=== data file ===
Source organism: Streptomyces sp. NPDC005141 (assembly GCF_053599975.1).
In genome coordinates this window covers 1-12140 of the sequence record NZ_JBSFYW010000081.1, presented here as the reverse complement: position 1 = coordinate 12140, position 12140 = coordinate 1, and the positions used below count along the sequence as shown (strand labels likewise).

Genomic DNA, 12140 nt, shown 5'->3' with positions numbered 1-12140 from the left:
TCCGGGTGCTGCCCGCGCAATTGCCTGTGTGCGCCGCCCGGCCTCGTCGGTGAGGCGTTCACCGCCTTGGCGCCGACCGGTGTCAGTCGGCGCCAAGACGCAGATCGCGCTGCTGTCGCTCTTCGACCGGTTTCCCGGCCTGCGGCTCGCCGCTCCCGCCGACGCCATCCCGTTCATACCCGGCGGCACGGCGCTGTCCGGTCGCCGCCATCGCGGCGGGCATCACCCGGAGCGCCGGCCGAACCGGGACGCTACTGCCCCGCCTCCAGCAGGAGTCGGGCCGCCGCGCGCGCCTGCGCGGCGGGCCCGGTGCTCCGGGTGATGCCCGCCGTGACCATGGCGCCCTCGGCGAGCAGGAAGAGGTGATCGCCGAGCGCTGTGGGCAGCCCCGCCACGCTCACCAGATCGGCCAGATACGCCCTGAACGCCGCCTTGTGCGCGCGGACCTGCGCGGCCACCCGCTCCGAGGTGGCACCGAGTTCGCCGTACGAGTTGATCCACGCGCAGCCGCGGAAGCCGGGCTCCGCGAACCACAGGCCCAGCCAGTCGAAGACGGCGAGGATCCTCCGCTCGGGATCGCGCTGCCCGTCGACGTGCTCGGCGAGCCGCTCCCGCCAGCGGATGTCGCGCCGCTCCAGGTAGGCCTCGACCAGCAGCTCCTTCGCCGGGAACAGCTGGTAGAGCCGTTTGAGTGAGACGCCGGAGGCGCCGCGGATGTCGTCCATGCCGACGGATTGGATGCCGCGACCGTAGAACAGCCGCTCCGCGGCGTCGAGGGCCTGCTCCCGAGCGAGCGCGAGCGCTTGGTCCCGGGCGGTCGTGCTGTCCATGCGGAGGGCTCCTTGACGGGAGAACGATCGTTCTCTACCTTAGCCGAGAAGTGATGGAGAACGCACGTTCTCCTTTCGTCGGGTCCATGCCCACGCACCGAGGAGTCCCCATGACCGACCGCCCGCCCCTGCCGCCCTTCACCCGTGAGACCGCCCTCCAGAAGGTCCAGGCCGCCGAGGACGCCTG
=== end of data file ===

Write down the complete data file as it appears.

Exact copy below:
Source organism: Streptomyces sp. NPDC005141 (assembly GCF_053599975.1).
In genome coordinates this window covers 1-12140 of the sequence record NZ_JBSFYW010000081.1, presented here as the reverse complement: position 1 = coordinate 12140, position 12140 = coordinate 1, and the positions used below count along the sequence as shown (strand labels likewise).

Genomic DNA, 12140 nt, shown 5'->3' with positions numbered 1-12140 from the left:
TCCGGGTGCTGCCCGCGCAATTGCCTGTGTGCGCCGCCCGGCCTCGTCGGTGAGGCGTTCACCGCCTTGGCGCCGACCGGTGTCAGTCGGCGCCAAGACGCAGATCGCGCTGCTGTCGCTCTTCGACCGGTTTCCCGGCCTGCGGCTCGCCGCTCCCGCCGACGCCATCCCGTTCATACCCGGCGGCACGGCGCTGTCCGGTCGCCGCCATCGCGGCGGGCATCACCCGGAGCGCCGGCCGAACCGGGACGCTACTGCCCCGCCTCCAGCAGGAGTCGGGCCGCCGCGCGCGCCTGCGCGGCGGGCCCGGTGCTCCGGGTGATGCCCGCCGTGACCATGGCGCCCTCGGCGAGCAGGAAGAGGTGATCGCCGAGCGCTGTGGGCAGCCCCGCCACGCTCACCAGATCGGCCAGATACGCCCTGAACGCCGCCTTGTGCGCGCGGACCTGCGCGGCCACCCGCTCCGAGGTGGCACCGAGTTCGCCGTACGAGTTGATCCACGCGCAGCCGCGGAAGCCGGGCTCCGCGAACCACAGGCCCAGCCAGTCGAAGACGGCGAGGATCCTCCGCTCGGGATCGCGCTGCCCGTCGACGTGCTCGGCGAGCCGCTCCCGCCAGCGGATGTCGCGCCGCTCCAGGTAGGCCTCGACCAGCAGCTCCTTCGCCGGGAACAGCTGGTAGAGCCGTTTGAGTGAGACGCCGGAGGCGCCGCGGATGTCGTCCATGCCGACGGATTGGATGCCGCGACCGTAGAACAGCCGCTCCGCGGCGTCGAGGGCCTGCTCCCGAGCGAGCGCGAGCGCTTGGTCCCGGGCGGTCGTGCTGTCCATGCGGAGGGCTCCTTGACGGGAGAACGATCGTTCTCTACCTTAGCCGAGAAGTGATGGAGAACGCACGTTCTCCTTTCGTCGGGTCCATGCCCACGCACCGAGGAGTCCCCATGACCGACCGCCCGCCCCTGCCGCCCTTCACCCGTGAGACCGCCCTCCAGAAGGTCCAGGCCGCCGAGGACGCCTG